The vision, values and clinical strategy were not well developed. They did not contain elements of compassion, dignity or equality. Staff were not aware of the overall vision or strategy for the hospital. The strategy action plan had not been updated since January 2015 and lacked having safety as a priority. The clinical governance committee fed into the Medical Advisory Committee (MAC). The hospital fed into the corporate governance arrangements via the hospital’s executive group. However, the governance framework and risk management approach did not always support the delivery of safe, good quality care. The governance, risk management and quality monitoring in outpatients required improvement. There was no audit programme in outpatients and audits carried out were unstructured with no action plans or follow up. A service level agreement (SLA) with an external company used to transfer patient notes to other sites, should have been reviewed every two years. It had not been updated since 2011. Governance in radiology was well established and there was an annual audit programme. We reviewed records during the inspection; over 80% of the World Health Organisation (WHO) safer surgery checklists had omissions. If preventable measures had been in place, the never event would not have occurred. There were repeated failures in equipment or a lack of equipment in theatre which resulted in procedures being cancelled after patients were anaesthetised. Incidents related to pre assessment were repeated over the course of a year and lessons apparently not learned. A recent change in leadership of pre assessment had been made. We reviewed the hospital risk register. Maintenance of the building and water safety did not appear to be a corporate priority. Some risks had been on the register for two to three years without full remedial action being taken despite being reported at a corporate level; for example, falling masonry, potholes in the drive, and the lack of fire doors in theatre. Water safety plans had not been acted upon in the required time. The senior managers had recently been in post and were aware of many of the issues. They had local improvement plans but were constrained by the corporate team. There was positive local leadership, the executive director, the ward manager and the director of clinical services were visible, approachable and accessible to staff. However, not all leaders had the necessary experience, or knowledge for aspects of their role. We found some staff had not been properly prepared or trained to take on certain roles such as carrying out root cause analysis (RCA) investigations. For example, managers carrying out root cause analysis (RCA) investigations had not received training in carrying these out. Staff told us they were happy and felt well supported in all of the services we visited. There was evidence of good team working, both within and between teams, and a positive open culture. The chartered society of physiotherapy (CSP) recognised the hospital’s physiotherapy team in their 2014 awards. This was related to the enhanced recovery programme for joint replacements. We saw evidence of good communication in the form of daily ‘comm cells’. These were meetings held between the hospital’s senior management team and the heads of department where patient admissions, staffing, risk and incidents were discussed. We also saw good practice in the form of safety ‘huddles’ taking place in theatres where surgeons discussed allergies and patient safety with all staff.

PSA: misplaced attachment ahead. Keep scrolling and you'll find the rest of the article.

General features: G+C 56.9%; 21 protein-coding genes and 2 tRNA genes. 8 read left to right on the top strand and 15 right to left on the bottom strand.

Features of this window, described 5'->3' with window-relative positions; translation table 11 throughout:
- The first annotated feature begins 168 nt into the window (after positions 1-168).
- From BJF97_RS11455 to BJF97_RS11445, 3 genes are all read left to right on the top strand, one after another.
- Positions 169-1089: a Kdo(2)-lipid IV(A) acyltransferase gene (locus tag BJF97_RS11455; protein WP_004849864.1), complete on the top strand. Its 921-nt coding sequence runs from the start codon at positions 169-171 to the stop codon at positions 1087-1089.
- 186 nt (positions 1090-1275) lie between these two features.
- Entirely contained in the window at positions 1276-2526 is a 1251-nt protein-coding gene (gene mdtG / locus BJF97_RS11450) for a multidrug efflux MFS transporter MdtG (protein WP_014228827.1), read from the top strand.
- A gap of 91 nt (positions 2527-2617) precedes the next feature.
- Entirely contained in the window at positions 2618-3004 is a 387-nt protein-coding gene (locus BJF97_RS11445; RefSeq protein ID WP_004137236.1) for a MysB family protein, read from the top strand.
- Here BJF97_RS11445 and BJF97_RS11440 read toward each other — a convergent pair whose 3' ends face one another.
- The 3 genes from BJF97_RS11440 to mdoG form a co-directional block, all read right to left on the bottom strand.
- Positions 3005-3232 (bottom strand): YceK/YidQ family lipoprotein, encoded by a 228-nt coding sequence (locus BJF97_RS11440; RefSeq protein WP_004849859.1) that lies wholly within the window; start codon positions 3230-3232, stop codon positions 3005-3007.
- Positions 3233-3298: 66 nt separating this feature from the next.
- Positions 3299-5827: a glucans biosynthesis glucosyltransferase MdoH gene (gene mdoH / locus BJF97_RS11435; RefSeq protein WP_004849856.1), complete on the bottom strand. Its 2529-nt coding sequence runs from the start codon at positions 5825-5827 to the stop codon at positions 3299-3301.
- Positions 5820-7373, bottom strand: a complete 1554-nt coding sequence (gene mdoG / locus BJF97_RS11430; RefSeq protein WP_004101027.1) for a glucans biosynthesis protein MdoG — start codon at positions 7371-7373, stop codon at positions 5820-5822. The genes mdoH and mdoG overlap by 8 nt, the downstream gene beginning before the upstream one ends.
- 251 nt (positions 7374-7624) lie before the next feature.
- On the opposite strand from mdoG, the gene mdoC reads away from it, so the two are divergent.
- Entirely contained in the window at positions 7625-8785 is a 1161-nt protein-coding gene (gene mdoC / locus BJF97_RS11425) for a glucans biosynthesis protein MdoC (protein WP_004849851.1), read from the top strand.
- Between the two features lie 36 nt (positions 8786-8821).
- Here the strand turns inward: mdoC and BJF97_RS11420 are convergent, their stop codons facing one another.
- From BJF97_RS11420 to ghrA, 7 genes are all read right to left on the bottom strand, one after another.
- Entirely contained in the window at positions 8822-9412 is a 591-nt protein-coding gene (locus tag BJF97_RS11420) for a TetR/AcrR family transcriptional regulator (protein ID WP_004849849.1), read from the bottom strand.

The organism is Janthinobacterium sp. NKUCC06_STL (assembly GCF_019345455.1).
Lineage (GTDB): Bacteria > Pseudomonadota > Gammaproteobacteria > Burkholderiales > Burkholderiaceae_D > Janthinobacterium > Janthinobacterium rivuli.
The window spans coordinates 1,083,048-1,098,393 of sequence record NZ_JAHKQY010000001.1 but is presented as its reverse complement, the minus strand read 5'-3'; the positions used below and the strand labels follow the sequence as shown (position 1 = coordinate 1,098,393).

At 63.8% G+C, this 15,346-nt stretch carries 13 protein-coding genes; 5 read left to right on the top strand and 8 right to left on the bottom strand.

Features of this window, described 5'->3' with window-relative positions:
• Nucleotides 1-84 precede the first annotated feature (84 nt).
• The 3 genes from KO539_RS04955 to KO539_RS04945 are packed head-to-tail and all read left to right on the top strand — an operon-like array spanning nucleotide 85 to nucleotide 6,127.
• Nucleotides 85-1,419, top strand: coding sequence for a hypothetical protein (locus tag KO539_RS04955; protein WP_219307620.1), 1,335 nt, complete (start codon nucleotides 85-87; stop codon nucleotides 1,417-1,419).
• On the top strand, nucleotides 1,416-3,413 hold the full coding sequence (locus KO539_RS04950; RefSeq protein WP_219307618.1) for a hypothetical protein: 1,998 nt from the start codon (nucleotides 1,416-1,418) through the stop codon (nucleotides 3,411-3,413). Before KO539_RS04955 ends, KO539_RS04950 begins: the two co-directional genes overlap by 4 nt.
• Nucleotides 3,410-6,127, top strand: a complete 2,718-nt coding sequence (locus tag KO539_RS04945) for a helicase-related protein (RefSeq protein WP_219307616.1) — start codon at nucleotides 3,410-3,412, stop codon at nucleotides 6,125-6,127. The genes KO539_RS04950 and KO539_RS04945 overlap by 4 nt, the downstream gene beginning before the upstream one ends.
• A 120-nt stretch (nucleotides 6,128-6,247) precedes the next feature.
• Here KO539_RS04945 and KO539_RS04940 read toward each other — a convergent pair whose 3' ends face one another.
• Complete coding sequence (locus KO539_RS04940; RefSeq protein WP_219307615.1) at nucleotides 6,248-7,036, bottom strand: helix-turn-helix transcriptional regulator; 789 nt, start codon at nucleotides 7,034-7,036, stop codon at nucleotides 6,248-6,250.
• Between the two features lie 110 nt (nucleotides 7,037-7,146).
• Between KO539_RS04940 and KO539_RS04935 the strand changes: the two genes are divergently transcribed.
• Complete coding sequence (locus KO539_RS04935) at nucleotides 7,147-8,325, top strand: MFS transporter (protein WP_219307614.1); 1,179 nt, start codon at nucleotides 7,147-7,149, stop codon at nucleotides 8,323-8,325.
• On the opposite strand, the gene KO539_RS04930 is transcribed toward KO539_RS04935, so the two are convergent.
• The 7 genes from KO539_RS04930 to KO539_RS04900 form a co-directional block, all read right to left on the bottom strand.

We saw several areas of outstanding practice including:

  • We saw evidence of good communication in the form of daily ‘comm cells’. These were meetings held between the hospital’s senior management team and the heads of department where patient admissions, staffing, risk and incidents were discussed.
  • We also saw good practice in the form of safety ‘huddles’ taking place in theatres where surgeons discussed allergies and patient safety with all staff.
  • The chartered society of physiotherapy (CSP) recognised the hospital’s physiotherapy team in their 2014 awards. This was because of their involvement in the enhanced recovery programme for joint replacements. The average length of stay for both hip and knee replacements at the hospital was now below three days.
  • We found the physiotherapy department had introduced the use of a quality of life questionnaire for all patients to monitor the effectiveness of treatment they gave to patients.